There are a few groups out there developing information for schools on noise-induced hearing loss and its prevention. See below for some great resources.
Care for Kids’ Ears
The Australian Government’s Department for Health has released care for kids ears, with a focus on Aboriginal and Torres Strait Islander communities. There are some nice multimedia resources as well as an area dedicated to teachers.
Cheers for Ears
The Ear Science Institute Australia has developed Cheers for Ears, a noise-induced hearing loss prevention program targeted at upper primary school students (10 to 12 year olds). There’s even a new game, Epic Ear Defence, to teach young children the dangers of prolonged exposure to loud noise.
Based in Colorado in the USA, Dangerous Decibels is an innovative collaboration between basic science researchers, clinicians, museum educators, health communication experts, civic leaders, teachers, public health professionals, and volunteers. They have a series of outreach and education resources as well as What’s That Sound? an interactive game that is a great way to show younger kids how hearing loss would affect the way their world sounds.
The Grow Smart Foundation have developed a noise awareness program targeted at 12 to 13 year old Australians to demonstrate effects of playing personal music players (MP3, mobile phones and iPods) at dangerously high volumes over time. The fun, interactive multimedia program is designed to be delivered through a variety of different way, from school classroom presentations to public community events.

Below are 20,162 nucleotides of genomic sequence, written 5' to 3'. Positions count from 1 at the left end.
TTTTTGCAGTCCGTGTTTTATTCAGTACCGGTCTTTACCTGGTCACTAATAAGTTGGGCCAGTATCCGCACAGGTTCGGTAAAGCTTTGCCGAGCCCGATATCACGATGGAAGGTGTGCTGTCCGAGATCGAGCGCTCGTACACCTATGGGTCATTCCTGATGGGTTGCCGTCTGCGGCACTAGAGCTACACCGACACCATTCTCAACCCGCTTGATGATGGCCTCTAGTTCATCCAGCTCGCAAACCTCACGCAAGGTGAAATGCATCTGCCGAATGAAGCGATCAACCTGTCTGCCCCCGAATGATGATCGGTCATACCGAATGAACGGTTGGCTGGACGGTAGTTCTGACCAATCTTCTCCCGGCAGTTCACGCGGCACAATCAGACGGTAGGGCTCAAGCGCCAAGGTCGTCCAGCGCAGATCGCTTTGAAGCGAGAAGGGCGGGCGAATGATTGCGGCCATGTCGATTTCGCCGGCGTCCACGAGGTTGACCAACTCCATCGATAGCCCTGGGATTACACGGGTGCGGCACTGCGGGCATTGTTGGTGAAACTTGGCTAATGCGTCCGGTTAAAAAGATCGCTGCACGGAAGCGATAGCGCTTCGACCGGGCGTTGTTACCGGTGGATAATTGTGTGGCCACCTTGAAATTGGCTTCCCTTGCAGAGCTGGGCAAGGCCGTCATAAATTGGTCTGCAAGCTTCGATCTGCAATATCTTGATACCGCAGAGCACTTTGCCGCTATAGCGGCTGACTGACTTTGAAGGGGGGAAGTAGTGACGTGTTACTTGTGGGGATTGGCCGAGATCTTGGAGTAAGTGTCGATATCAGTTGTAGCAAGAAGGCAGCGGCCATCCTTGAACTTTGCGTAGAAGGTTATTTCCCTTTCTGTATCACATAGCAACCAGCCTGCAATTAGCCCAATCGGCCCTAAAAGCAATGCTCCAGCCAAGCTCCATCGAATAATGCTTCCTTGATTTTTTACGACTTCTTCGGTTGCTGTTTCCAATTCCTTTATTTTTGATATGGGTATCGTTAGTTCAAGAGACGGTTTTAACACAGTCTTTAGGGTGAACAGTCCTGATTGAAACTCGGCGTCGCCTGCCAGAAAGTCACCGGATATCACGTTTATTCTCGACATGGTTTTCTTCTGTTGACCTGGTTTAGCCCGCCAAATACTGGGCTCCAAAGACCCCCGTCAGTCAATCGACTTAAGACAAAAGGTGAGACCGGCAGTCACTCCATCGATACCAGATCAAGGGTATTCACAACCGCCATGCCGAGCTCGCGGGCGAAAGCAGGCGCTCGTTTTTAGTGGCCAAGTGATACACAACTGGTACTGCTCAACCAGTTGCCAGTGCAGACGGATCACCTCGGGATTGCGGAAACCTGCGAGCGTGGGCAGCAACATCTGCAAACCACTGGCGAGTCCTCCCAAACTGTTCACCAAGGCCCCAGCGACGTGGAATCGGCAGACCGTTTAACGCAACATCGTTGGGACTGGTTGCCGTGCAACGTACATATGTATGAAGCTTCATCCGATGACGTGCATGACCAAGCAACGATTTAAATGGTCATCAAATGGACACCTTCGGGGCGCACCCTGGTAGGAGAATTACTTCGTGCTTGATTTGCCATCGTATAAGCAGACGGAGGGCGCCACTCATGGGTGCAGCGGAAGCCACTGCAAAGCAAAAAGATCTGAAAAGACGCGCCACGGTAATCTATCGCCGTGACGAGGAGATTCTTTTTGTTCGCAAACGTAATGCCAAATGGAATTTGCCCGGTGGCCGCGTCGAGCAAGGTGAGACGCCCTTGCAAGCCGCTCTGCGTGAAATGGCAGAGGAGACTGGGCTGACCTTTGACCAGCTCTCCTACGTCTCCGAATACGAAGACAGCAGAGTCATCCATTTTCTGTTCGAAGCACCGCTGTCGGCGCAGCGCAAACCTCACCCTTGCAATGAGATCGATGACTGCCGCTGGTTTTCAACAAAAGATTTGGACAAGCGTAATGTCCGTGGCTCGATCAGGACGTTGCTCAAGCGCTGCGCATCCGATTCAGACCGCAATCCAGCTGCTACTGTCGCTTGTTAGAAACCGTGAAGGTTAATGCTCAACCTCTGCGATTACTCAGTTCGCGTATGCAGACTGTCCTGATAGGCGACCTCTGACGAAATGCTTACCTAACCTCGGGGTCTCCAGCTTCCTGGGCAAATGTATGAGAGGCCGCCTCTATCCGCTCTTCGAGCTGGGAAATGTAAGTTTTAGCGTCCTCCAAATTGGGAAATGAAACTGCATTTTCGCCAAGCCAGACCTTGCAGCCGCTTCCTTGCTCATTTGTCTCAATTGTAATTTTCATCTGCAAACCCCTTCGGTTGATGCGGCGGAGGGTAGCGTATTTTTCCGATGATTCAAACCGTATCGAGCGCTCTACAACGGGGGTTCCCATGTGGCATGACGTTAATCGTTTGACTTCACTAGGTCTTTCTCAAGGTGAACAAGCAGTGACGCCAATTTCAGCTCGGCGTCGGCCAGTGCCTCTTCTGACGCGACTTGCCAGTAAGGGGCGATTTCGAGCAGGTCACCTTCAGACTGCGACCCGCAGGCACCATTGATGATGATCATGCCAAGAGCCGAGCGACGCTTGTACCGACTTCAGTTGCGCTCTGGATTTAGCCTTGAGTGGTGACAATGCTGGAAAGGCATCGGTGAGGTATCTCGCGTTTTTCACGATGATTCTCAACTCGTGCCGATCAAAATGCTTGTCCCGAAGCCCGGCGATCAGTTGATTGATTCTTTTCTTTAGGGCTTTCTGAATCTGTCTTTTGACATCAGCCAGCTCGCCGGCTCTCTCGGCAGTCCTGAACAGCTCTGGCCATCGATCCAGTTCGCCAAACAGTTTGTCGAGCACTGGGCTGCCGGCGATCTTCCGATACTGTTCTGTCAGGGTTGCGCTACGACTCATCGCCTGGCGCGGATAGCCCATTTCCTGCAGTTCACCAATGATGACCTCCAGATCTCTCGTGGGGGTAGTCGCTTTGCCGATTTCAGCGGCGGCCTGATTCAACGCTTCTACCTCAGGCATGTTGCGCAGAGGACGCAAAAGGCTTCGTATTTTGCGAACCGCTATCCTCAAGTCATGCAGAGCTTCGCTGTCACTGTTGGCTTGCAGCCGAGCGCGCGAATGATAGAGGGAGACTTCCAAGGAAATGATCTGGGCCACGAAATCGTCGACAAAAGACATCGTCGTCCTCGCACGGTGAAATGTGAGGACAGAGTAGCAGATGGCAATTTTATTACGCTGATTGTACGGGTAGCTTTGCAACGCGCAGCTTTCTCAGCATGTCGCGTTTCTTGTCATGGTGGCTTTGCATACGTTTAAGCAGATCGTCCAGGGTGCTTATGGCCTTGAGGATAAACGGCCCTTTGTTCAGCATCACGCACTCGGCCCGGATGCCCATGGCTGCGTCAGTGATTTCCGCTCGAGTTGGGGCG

Hear 4 Tomorrow
Developed through the National Acoustic Laboratories in Australia, an expert team of teachers and hearing researchers came up with and successfully trialed the Hear 4 Tomorrow program for use in Primary Schools. This comprehensive school-based teaching program equips young people with the knowledge and skills they need to look after their hearing, now and forever.
Noisy Planet and WISE EARS
In the USA, the National Institute on Deafness and Other Communication Disorders (NIDCD) have some interesting resources for teachers and students on their own site, as well as campaign based site called Noisy Planet. Noisy planet is more than just a school program and includes information for parents and features a Tween zone.
Back in 1999, the NIDCD teamed up with National Institute for Occupational Safety and Health to create WISE EARS. While there’s little on the actual program anymore, there is still access to their tool kit, which includes fact sheets, brochures, games, posters, and even radio scripts. Many printed materials are available in both English and Spanish, and all are provided in PDF format for reproduction by teachers, physicians, advocacy organisations and anyone else who can help promote hearing and prevent noise-induced hearing loss.